capital stuffing - where a vessels horsepower, length, breadth, and tonnage are increased;
changes in gear;
changes in fishing periods or areas; and
the adoption of technological innovations in fishing gear.
Modifications to licence limitation programmes to address capital stuffing include transferability and unitization systems. Transferring of licences allows new entry to occur as existing fishermen exit the fishery. While charges can be imposed for the issuance or transfer of licences that capture some of the rents generated by the stock, this does not prevent capacity from increasing over the long term. The rate of increase of capacity is reduced, but it continues to increase over time.
Unitization (or fractional licence) programmes assign each participant in a limited entry fishery a number of capacity units based on the physical characteristics of the vessel (e.g. length, engine power and fishing gear units). The total number of units in the fishery is capped. Under such programmes, larger boats can only be introduced through purchasing the additional units from other owners. Penalties on upgrading through unit forfeiture may also compensate to some extent the increase in capacity though boat replacement. Consequently, the total number of units may be reduced over time, although the actual capacity of the fleet may remain constant or increase if the forfeiture does not offset the increase in efficiency.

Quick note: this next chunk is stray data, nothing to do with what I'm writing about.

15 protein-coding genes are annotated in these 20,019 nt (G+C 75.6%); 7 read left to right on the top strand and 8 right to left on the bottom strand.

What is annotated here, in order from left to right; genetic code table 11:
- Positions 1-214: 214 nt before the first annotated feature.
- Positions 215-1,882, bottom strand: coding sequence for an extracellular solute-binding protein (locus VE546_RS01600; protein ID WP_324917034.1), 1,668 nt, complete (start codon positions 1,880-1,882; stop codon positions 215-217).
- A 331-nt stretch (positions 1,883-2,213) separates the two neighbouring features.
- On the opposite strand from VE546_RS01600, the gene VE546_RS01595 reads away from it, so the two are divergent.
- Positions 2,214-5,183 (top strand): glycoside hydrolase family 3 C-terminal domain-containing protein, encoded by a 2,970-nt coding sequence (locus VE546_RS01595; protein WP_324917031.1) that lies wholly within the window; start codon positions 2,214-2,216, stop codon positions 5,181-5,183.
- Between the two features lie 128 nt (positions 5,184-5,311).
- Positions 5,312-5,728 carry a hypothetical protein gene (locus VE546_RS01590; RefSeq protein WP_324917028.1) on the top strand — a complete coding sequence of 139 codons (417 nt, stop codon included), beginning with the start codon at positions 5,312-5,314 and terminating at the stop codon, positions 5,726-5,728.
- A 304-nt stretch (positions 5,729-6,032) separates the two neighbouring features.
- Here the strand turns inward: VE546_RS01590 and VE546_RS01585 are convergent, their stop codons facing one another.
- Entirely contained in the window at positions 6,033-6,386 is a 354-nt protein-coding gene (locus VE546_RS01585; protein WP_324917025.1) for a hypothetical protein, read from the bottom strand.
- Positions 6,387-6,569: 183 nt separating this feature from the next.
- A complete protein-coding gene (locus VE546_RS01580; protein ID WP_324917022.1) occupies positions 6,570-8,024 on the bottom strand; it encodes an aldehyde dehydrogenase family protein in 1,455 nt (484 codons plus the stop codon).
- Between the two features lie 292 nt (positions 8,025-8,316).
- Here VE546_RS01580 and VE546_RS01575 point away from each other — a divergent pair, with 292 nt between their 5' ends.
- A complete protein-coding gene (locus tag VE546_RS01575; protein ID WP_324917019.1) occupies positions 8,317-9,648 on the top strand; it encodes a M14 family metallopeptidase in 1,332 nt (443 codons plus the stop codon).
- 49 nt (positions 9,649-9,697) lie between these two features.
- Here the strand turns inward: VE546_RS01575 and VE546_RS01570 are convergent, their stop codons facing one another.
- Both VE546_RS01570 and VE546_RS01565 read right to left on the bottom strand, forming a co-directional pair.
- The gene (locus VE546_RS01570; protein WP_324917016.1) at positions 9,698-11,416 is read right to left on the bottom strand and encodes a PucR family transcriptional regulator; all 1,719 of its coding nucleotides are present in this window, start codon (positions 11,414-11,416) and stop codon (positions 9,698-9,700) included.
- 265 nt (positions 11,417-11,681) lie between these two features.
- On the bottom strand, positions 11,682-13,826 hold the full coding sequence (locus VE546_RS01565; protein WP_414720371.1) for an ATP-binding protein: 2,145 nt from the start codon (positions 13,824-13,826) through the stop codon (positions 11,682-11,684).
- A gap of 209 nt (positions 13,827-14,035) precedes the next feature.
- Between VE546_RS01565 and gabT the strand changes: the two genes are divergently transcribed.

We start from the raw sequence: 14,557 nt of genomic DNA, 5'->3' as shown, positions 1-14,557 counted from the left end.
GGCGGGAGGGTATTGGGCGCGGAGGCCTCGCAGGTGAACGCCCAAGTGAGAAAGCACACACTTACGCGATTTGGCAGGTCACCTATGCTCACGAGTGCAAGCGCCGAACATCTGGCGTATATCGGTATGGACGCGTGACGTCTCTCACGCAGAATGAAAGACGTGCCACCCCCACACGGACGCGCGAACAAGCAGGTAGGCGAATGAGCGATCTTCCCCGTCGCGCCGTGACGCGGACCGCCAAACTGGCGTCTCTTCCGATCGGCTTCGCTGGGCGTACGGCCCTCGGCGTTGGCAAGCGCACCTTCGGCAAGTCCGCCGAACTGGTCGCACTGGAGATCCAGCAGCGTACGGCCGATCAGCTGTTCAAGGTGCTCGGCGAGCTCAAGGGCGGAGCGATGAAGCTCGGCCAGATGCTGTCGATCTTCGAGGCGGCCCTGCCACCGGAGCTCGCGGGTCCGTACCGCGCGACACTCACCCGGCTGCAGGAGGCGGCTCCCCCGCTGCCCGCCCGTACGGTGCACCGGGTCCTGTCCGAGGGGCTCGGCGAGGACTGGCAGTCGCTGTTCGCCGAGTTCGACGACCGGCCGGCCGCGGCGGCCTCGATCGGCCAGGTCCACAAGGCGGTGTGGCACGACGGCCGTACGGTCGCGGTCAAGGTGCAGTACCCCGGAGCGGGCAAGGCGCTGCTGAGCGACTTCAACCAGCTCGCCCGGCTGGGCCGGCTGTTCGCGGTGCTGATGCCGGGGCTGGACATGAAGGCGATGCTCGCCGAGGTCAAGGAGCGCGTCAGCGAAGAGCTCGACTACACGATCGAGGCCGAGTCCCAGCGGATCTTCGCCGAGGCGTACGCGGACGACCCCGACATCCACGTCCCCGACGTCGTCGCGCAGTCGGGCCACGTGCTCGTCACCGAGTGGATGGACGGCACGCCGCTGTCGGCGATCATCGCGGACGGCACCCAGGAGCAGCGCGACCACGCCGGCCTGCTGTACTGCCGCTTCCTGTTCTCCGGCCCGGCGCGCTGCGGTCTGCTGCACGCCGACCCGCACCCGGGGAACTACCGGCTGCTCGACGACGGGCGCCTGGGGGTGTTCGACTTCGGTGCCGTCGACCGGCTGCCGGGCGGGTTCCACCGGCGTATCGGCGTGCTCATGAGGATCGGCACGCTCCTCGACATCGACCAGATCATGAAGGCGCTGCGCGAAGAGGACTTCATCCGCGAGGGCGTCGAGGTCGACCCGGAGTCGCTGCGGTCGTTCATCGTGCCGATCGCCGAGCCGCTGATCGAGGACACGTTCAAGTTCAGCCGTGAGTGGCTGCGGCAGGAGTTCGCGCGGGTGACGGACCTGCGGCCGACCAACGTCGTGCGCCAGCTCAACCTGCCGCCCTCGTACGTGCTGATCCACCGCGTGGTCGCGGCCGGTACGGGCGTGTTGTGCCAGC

A buyback programme buys and removes vessels, licences or vessel capacity units from a fleet to decrease capacity.
Many countries have experience in operating buyback programmes, including Japan, the United States, Canada, Norway, Australia, those in the European Union, and Taiwan. Similar motivations and goals existed in each programme even though the mechanics differed. For example, some programmes purchased licences instead of vessels, and others restricted licence use or participation in commercial fishing.
While the existence of other fishery regulations has made it difficult to determine if buyback programmes have been successful in achieving these goals, Holland, Gudmundsson and Gates (1999) concluded that the buyback programmes potential to achieve their stated goals seemed very limited in actual practice.